The entire vision that John describes in the Book of Revelation took place on a Sunday: On the Lord’s Day I was in the Spirit (Revelation 1:10). And in chapter 4 he again reiterates: At once I was in the Spirit (verse 2). Of course he is referring to the Holy Spirit, the one whom elsewhere we have called the Comforter, the Helper, the Parakletos. The Holy Spirit can come into our lives in so many ways and in so many different situations of need or blessedness. We don’t tell the Holy Spirit how to impact our lives. The Holy Spirit is boundlessly free, like the wind in John 3:8. All we can do is call the Holy Spirit, be open to the Holy Spirit, just as John was on the Lord’s Day. And the Spirit showed him a vision of worship in heaven – certainly not a vision to be taken as something that happens for all eternity. It was a vision for that particular day or time in John’s life, when he was given to understand the mystery behind world events. And it was the unveiling of the mystery that gives his book the title Αποκάλυψις, Apocalypse or the Uncovering/Unveiling – or, Revelation in most English versions. The scene of worship described in our verses today and in all of chapter 4 sets the stage for the appearance of Christ as the Lamb in chapter 5, which itself marks the beginning of the incredible visions to come. Everything is an unveiling – but not necessarily an unveiling of any particular events, but rather an unveiling of the general movement of human history and human apostasy. But all that is beyond my ability to discuss today.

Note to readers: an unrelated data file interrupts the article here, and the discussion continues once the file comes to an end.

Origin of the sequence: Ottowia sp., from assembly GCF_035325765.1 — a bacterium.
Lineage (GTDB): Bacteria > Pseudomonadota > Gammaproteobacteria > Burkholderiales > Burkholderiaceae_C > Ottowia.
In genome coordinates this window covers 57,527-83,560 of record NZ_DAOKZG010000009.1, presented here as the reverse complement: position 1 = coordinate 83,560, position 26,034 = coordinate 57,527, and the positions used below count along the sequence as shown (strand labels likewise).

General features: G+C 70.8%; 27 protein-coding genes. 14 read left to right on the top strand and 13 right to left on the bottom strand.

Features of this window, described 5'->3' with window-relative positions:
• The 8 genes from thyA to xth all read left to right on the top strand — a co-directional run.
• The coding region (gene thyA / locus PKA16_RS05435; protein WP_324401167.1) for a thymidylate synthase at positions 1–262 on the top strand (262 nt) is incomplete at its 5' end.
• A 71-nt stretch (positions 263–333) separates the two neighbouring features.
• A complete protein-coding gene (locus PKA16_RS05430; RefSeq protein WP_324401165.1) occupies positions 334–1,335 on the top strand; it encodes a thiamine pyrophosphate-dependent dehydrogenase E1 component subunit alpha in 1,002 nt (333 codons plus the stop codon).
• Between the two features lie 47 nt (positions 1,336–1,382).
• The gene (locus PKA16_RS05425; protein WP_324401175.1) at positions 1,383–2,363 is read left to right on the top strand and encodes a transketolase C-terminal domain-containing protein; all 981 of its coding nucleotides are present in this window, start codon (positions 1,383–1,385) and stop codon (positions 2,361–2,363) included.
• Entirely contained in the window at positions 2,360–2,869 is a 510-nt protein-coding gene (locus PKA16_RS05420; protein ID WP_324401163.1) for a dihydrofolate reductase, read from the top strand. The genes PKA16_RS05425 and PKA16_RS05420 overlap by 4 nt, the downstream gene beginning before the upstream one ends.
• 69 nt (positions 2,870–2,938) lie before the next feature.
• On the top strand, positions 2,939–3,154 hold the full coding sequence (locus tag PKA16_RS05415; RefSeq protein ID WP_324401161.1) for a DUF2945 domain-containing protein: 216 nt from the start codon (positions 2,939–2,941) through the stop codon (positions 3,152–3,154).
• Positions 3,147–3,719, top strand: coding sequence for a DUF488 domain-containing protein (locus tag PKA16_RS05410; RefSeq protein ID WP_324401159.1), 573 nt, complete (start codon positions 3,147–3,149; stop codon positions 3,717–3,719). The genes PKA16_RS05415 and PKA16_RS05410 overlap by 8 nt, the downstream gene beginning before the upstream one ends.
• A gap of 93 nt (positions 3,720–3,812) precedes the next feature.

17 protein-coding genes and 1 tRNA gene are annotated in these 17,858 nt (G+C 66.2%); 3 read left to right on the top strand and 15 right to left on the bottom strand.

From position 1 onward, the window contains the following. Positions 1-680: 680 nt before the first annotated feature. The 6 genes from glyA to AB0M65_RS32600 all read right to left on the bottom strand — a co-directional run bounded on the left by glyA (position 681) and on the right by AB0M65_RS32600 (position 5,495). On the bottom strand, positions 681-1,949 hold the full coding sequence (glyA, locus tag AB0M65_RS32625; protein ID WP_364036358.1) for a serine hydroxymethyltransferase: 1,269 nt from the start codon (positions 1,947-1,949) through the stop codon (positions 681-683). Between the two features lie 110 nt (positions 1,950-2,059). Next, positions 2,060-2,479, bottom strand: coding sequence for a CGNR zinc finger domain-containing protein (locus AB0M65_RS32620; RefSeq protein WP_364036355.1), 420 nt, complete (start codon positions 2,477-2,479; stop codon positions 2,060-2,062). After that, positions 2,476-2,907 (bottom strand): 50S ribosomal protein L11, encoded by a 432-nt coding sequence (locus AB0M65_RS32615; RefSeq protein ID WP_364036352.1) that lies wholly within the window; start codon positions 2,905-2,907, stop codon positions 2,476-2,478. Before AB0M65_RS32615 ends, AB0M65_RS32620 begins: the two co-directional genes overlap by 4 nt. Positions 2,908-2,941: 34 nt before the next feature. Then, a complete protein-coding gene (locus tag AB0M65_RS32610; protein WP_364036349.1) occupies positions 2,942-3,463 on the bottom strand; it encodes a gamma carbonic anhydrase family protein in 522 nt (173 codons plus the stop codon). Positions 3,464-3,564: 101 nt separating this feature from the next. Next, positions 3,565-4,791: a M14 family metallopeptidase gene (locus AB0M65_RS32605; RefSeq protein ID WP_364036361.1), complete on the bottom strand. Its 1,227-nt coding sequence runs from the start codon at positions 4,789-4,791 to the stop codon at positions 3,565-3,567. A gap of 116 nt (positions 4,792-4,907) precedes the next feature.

We also call upon the Holy Spirit every Lord’s Day at the Liturgy: We pray to the Father to “send down your Holy Spirit upon us and upon these gifts here presented. And make this bread the precious body of your Christ….” The Holy Spirit changes the bread and wine into the Body and Blood of Christ. But what the Holy Spirit does “upon us” we don’t dare specify. One thing is for sure: the Holy Spirit acts in the life of everyone who is present on the Lord’s Day. Are you?